Why live in organised simplicity when you can create your own paradise? Modernist couple Alvar (1898-1976) and Aino (1894-1949) Aalto introduced innovative standards of spatial functionalism to post-war European architecture and design. The couple reverentially placed the human being at the centre of each project, whether it was the Paimio Sanatorium in Finland, the Vyborg Library in Russia, the Baker House student dormitory at the Massachusetts Institute of Technology, The Finnish Pavilion at the Venice Biennale or their company Artek. They laid the foundations for what we today refer to as Scandinavian design. Two idealists, spouses and colleagues – the project that was Alvar and Aino’s personal relationship slowly materialises between the lines of their intimate correspondence.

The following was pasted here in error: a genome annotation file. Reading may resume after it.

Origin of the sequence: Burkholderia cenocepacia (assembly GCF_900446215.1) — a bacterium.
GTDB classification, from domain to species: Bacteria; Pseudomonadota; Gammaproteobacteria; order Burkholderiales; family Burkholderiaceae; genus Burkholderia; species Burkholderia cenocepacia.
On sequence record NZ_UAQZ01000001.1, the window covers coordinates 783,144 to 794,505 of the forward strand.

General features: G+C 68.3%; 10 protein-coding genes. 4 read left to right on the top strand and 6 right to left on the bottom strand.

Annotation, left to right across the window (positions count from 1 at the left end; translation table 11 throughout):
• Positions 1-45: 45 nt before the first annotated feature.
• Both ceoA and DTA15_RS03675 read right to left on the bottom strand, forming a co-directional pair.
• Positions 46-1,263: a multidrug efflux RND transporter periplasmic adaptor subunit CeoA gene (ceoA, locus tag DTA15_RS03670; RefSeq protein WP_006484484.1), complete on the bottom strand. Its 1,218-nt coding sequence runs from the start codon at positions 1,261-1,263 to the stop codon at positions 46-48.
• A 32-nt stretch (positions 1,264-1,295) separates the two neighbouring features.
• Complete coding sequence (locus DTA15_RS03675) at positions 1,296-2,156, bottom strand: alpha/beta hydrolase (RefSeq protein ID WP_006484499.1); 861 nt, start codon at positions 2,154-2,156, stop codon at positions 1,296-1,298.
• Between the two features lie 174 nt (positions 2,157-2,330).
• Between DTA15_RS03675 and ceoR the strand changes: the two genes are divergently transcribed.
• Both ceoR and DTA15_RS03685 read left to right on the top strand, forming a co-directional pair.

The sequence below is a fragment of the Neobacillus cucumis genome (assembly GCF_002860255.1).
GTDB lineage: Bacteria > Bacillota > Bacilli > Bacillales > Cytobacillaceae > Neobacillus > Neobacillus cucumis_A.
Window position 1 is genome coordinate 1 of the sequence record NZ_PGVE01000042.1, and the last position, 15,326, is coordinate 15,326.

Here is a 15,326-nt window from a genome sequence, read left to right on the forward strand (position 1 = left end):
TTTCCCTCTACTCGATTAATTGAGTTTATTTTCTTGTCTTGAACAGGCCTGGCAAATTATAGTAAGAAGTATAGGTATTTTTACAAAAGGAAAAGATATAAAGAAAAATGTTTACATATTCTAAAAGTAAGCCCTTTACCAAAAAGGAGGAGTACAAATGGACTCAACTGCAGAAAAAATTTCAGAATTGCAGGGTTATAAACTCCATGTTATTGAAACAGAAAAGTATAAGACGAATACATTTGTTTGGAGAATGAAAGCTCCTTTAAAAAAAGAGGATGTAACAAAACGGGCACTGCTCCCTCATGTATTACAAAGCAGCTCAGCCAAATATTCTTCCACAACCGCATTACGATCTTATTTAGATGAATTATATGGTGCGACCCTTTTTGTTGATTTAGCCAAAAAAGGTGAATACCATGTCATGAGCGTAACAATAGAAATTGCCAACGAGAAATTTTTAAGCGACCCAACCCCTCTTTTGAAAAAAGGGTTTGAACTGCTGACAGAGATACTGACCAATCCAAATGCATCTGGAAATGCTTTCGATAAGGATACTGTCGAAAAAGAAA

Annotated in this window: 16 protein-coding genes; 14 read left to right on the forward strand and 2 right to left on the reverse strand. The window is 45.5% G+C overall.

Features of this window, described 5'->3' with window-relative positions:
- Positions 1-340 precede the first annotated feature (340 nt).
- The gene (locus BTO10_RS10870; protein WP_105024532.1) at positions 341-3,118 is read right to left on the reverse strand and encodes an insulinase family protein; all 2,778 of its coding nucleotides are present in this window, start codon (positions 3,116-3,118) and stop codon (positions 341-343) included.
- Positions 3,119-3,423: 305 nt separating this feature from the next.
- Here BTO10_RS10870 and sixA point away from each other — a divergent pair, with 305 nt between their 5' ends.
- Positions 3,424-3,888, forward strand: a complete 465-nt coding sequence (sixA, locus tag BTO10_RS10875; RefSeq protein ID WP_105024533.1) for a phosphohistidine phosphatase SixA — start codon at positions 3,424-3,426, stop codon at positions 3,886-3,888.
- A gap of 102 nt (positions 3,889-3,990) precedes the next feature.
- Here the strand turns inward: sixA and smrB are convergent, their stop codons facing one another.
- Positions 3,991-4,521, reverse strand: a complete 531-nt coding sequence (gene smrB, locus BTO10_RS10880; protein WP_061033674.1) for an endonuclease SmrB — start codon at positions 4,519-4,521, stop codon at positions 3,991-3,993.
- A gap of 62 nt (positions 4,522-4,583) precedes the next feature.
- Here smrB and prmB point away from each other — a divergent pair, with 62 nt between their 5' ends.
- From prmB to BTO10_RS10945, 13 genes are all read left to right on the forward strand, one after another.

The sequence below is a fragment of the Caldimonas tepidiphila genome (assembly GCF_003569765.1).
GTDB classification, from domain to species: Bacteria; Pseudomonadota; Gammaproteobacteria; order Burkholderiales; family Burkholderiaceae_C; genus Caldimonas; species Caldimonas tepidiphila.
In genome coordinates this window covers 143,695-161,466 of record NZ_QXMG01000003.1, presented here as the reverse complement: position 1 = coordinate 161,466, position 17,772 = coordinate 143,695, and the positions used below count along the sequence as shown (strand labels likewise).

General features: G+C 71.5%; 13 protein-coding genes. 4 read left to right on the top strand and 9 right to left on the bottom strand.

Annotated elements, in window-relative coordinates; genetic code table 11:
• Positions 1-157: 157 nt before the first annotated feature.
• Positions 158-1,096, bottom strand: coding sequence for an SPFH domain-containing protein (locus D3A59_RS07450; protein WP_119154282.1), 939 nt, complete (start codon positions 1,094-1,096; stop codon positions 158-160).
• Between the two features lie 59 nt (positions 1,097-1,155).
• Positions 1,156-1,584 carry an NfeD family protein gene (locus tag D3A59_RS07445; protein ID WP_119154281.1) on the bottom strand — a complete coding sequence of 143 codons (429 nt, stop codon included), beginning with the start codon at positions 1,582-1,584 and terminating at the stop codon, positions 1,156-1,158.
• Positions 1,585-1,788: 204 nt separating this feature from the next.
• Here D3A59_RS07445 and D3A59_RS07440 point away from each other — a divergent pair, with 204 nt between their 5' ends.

Featuring the Rockefeller family and the architect Le Corbusier, the film’s scope sheds light on the great impact that the remarkable modernist team had on contemporary interior design. Aalto, which screened at film festivals in Amsterdam and Copenhagen, fuses historical account with personal melodrama. Through the couple’s letters, we hear their desires, fears, see their interminable personal traits and their stubbornness not to succumb to prescribed gender roles. For Alvar, Aino’s death in 1949 symbolised a lost paradise. According to him, no one is good when they are alone and a new period followed – his second marriage to the talented architect Elissa.